Paragraph 15 and 16 read as follows:

15. The appeal of the dismissal of the RICO case was without merit. As an indication of that fact, Respondent did not provide a written response to Gemini's Motion Dismiss for Willful Failure to Comply with a Court Order. The Respondent did not provide a written response to Gemini's motion for Summary Judgment. The Respondent failed to appear at the January 15, 1998 argument of the motions indicated above.

16. Similarly, Respondent failed to provide a written response to the Motions for Summary Judgment filed by John C. Decker, II, Kyle Doniff, Merritt Lee Murray, J. Michael Slocum and Slocum, Boddie and Murray, PC. Furthermore, Respondent failed to appear at the hearings on those matters.

See the section of this opinion concerning paragraph 7. As stated therein, the Board find by clear and convincing evidence that in connection with his handling of the RICO case, Respondent violated DR 7-101 (A) (1)(2) and (3) and DR 7-105 (A).

Paragraph 17 reads as follows:

17. The United States Bankruptcy Court for the Eastern District of Virginia found that Respondent obtained $250,000.00 from Riggs National Bank, by means of actual fraud or false representations. As a result, the debt was deemed to be nondischargeable pursuant to 11 U.S.C. Section 523 (a)(6) (1988). The Fourth Circuit Court of Appeals has affirmed a finding that the Respondent willfully and maliciously converted funds from a closed equity credit line with Riggs bank.

At the hearing, the Bar's own witness testified to facts that established that the first sentence of paragraph 17 was inaccurate, in that the U.S. Bankruptcy Court did not make the finding that is alleged in paragraph 17. Moreover, the Bar's remaining evidence on the issue failed to establish the misconduct that was alleged. Thus, upon Respondent's motion to strike, made pursuant to Rules of the Supreme Court, Part Six, Section IV, Paragraph 13 (C)(6), the Board struck paragraph 17.

Paragraph 18 reads as follows:

18. On August 5, 1998, Respondent was sanctioned in the amount of $500. by the United States Bankruptcy Court for the Eastern District of Virginia, Judge Martin Bostetter, for filing pleadings that were without basis in fact or law and his failure to appear in Court for argument of his motion. Judge Bostetter found that Respondent acted knowingly and willfully with the intent to thwart the bankruptcy system and to harass Roy B. Zimmerman. Respondent failed to comply with the Court's August 5, 1998 order to pay sanctions and a rule to show cause was issued. Respondent was again sanctioned by the September 22, 1998 order of the United States Bankruptcy Court for the Eastern District of Virginia.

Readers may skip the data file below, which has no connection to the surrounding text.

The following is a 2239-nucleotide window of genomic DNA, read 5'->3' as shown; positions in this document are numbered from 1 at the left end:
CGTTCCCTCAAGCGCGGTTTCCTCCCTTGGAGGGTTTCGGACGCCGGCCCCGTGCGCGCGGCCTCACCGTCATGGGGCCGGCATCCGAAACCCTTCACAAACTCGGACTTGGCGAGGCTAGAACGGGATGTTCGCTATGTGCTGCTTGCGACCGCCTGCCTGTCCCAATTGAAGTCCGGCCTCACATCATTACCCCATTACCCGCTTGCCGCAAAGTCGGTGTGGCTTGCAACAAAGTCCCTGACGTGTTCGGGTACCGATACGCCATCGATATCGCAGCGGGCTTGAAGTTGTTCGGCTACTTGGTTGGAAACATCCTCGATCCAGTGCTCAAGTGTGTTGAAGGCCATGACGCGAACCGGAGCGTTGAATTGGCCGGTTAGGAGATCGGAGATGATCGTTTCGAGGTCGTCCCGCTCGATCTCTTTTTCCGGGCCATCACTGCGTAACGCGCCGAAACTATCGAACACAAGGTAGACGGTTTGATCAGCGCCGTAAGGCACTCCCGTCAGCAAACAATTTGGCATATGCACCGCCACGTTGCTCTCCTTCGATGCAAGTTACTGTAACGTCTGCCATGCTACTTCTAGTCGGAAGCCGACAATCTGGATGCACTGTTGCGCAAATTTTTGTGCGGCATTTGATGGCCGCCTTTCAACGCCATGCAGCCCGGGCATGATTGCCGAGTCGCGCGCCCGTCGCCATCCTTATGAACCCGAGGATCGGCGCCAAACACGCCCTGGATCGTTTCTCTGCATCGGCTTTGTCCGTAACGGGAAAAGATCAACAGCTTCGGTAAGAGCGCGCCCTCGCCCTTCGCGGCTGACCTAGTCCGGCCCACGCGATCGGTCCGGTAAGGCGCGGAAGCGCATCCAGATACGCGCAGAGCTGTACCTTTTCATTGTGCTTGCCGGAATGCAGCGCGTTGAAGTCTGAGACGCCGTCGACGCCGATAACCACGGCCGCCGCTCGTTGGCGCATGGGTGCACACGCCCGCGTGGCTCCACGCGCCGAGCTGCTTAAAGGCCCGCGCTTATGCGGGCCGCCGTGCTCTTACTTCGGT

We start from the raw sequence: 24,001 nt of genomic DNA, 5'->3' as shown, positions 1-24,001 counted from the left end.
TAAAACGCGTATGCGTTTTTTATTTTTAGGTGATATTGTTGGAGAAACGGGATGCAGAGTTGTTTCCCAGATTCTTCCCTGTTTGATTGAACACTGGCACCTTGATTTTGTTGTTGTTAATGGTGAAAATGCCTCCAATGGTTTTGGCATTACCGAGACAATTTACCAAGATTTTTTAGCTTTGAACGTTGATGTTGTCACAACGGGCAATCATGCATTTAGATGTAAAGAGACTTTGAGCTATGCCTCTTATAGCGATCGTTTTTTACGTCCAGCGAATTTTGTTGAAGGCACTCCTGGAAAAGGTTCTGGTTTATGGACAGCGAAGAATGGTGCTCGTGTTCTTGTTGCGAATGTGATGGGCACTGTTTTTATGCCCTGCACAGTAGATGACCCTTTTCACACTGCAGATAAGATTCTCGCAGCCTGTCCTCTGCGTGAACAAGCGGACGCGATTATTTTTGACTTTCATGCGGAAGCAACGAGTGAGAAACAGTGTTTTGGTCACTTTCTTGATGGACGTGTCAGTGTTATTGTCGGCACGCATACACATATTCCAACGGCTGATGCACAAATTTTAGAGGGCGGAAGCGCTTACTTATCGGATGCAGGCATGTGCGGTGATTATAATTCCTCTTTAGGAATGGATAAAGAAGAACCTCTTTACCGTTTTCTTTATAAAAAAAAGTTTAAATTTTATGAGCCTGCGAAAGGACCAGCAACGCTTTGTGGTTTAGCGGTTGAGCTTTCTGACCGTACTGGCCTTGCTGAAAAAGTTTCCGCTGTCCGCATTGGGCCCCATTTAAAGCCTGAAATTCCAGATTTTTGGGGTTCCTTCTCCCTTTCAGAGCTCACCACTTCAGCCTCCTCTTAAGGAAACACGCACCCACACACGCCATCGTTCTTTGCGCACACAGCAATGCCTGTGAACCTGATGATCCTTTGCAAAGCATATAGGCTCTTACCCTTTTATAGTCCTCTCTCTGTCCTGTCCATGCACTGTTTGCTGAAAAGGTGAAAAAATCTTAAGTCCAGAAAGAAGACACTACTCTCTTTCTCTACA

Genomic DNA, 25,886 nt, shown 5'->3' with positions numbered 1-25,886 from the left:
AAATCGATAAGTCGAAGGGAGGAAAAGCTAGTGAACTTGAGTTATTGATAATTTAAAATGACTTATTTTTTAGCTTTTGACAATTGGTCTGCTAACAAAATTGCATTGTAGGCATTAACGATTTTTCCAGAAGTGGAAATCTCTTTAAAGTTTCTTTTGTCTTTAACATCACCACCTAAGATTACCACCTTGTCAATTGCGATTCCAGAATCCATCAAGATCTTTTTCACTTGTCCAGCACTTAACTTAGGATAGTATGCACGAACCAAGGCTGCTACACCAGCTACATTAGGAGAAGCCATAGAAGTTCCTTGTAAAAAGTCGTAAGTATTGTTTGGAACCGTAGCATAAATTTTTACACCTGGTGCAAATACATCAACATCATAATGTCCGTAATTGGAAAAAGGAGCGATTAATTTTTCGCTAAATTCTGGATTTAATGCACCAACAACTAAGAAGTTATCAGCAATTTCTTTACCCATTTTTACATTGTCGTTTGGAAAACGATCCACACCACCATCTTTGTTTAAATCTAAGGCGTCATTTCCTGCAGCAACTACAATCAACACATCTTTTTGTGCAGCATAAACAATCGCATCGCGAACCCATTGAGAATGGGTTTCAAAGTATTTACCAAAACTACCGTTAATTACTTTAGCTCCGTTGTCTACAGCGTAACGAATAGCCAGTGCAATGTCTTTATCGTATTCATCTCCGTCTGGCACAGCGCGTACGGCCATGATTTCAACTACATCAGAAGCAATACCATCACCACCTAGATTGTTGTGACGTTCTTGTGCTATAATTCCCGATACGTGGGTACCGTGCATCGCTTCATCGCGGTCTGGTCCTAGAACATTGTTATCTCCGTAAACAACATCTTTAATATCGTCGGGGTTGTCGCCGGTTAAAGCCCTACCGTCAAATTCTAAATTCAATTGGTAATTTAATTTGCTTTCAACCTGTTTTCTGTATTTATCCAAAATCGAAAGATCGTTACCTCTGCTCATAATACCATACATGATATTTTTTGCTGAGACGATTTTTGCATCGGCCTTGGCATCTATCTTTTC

The panel finds the Bar failed to prove by clear and convincing evidence that the Respondent, under the allegations set forth in paragraph 18 violated DR 7-102 (A)(1) and (2). We recognize that the Bar was handicapped in meeting its burden of proof due to the death of Mr. Zimmerman. Nevertheless, the Board must base its decisions on the evidence before it and here the evidence was lacking. However, the Board does find that the Respondent failed to comply in a timely manner with the Court's order of August 5, 1998 directing him to pay sanctions. Therefore, the panel does find the Respondent to be in violation of DR 7-105 (A), which rule has been previously set out in this Order.

Paragraph 19 reads as follows:

19. During a November 1999 hearing, Respondent lied in Fairfax County Circuit Court. Respondent told the Court that he did not know where his wife lived. He said that she lived somewhere in Atlanta. The Respondent provided a Stockbridge, Georgia address but no personal service was ever made at that address. Mrs. Patterson's employer, Air Tran Airlines, lists only Virginia contact information and Air Tran paid Virginia employment taxes on behalf of Mrs. Patterson. After further inquiry Judge MacKay asked if Respondent and his wife had any children. Respondent admitted that they have a child. When asked if the child was grown up Respondent told the court that his child was in college. Respondent's child was 13 years of age when the Respondent was asked if his children were grown. The Respondent also provided false and/or misleading answers in response to an Order Compelling Discovery. On April 12, 2000, the Respondent listed his home address as 4216 Mosby Street, The Plains, Virginia 20198. This was not true. Ms. Susan L. Fraser, a member of the Virginia State Bar, rented and moved into the home located at 4216 Mosby Street, The Plains, Virginia 20198 on March 27, 2000.